Friday, April 29, 2011 5:30-6:30 pm
Randolph and Michigan Ave.
“I have a crowbar upstairs if you are stuck”
That’s right. Our fortieth hug. We have been hugging every week now for almost a year. For me that’s a long time to be committed to one action. Things are getting serious. It’s kind of like going steady.
Just the other day I was telling someone about the hug and they asked me why. What is it about? We intend to disrupt monotony and routine, for ourselves and also for passersby, I told him. We promote physical affection and healing touch, but mostly the action is a social experiment to see how people respond. It’s an opportunity to have interactions with people that we wouldn’t otherwise. Plus, it’s a meditation. It feels good. I am grateful to continue to learn about the why every week as our hugs unfold. My intentions and perspective continue to evolve.
On this day it feels like we are on display. We choose the intersection of Michigan and Randolph, which is bustling with commuters and tourists alike at 5:30. People move around quickly, eager to get home, go out, unwind from the week. We are in the way. People have to walk around us. We stand right on the northwest corner so we are next to people while they wait g to cross the street. A man passing by in a wheelchair yells out “Get a room!”
A kid runs up to us and claps his hands right in front of our faces, as if to see if we are real. We are real and I can’t help but feel irked. My first impulse is to yell out at him, to make fun of him or berate him somewhow, the way I would respond to a driver harassing me on my bike. But I don’t respond, rather, I just note the sensations in my body – shock, anger rising in my throat, a spike in my blood pressure, and then in a few moments, a feeling of calm once again.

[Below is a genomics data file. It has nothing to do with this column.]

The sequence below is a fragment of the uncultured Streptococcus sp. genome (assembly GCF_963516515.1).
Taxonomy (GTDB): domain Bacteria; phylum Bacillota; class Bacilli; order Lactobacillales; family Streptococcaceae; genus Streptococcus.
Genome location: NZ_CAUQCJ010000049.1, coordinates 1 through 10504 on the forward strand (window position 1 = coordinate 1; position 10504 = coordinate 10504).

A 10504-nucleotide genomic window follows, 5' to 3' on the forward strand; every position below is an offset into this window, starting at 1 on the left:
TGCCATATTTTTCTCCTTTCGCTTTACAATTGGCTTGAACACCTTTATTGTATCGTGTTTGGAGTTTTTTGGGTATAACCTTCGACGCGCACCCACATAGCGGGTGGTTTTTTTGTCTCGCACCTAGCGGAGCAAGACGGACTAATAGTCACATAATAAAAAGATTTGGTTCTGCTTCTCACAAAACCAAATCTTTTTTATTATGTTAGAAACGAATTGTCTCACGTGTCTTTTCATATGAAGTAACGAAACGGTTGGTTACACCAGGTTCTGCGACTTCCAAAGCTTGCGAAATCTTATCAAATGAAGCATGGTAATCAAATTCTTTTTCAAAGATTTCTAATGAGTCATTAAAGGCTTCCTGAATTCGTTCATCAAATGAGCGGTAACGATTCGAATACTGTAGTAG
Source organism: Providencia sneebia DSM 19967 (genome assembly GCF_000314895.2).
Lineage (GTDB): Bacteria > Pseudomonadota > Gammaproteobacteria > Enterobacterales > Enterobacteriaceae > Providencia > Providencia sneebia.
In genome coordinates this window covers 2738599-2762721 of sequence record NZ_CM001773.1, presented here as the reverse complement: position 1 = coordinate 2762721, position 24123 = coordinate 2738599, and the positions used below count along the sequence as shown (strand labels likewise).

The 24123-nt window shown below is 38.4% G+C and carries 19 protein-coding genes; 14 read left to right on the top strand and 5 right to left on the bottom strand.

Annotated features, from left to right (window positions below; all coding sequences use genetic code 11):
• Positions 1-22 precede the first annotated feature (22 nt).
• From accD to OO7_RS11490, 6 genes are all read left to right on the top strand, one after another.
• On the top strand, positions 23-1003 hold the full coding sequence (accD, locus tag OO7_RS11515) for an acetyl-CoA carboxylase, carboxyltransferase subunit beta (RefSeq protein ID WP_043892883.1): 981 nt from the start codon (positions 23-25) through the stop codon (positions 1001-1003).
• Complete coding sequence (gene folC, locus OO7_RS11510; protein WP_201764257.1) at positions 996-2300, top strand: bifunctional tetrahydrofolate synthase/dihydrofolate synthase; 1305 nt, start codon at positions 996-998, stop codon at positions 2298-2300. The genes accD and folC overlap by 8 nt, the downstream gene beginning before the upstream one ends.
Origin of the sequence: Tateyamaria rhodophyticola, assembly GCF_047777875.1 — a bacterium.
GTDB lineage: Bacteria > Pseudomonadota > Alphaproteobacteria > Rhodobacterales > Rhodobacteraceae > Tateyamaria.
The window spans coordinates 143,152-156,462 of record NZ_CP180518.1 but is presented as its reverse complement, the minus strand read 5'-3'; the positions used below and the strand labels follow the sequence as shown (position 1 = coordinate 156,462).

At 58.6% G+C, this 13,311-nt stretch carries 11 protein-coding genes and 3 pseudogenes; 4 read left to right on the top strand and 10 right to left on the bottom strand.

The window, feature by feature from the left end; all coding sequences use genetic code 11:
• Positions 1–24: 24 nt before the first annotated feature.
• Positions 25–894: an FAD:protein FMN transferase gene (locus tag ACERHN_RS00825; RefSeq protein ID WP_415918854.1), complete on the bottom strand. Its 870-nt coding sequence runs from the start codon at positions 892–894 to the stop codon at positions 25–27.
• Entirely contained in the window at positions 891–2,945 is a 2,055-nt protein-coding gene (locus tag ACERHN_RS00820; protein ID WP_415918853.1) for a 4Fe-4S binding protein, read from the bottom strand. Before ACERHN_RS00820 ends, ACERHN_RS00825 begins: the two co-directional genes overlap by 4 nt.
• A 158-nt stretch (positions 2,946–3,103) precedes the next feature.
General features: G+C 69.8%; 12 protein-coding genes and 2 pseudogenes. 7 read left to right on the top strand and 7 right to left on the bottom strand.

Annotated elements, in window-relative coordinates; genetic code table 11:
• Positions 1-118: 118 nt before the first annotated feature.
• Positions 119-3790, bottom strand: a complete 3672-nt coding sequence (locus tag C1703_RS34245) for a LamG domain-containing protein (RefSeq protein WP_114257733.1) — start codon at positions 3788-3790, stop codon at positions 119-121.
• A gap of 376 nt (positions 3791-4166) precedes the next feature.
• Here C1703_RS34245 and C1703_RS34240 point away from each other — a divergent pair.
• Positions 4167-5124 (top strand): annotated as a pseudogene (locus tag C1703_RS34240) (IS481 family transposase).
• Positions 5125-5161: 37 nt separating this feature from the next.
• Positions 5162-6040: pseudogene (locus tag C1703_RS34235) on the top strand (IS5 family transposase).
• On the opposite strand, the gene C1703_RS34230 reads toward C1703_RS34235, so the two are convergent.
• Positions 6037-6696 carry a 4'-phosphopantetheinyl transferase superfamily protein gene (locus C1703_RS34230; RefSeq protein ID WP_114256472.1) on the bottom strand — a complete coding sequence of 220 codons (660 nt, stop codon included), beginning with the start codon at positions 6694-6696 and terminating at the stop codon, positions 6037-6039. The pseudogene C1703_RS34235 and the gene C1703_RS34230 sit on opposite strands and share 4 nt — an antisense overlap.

A large group of people huddle together and hug near us on the corner. They smile and laugh and make me smile and laugh. A lovely hug huddle.
One woman says, “Are you giving hugs or asking for hugs?” as she passes. “Both,” I say. “That’s a long hug, everlasting hug!” another guy says. Everlasting Hug will be the name of our band.
Our yellow is lighter, brighter, and more porous. In red I sensed us more rooted, impenetrable even. Now we are delicate, as tiny blossoming buds on a daffodil or brilliant midday sunshine that threatens to be upstaged by rain clouds.
On this day my life swirls around me uncontrollably. I am overworked and overwhelmed, running from one place to the next. The hug is the only part of my day when I slow down and become still. I listen to my breath. I note the sensations inside me instead of responding impulsively to external stimuli. It is, without a doubt, the best part of my day.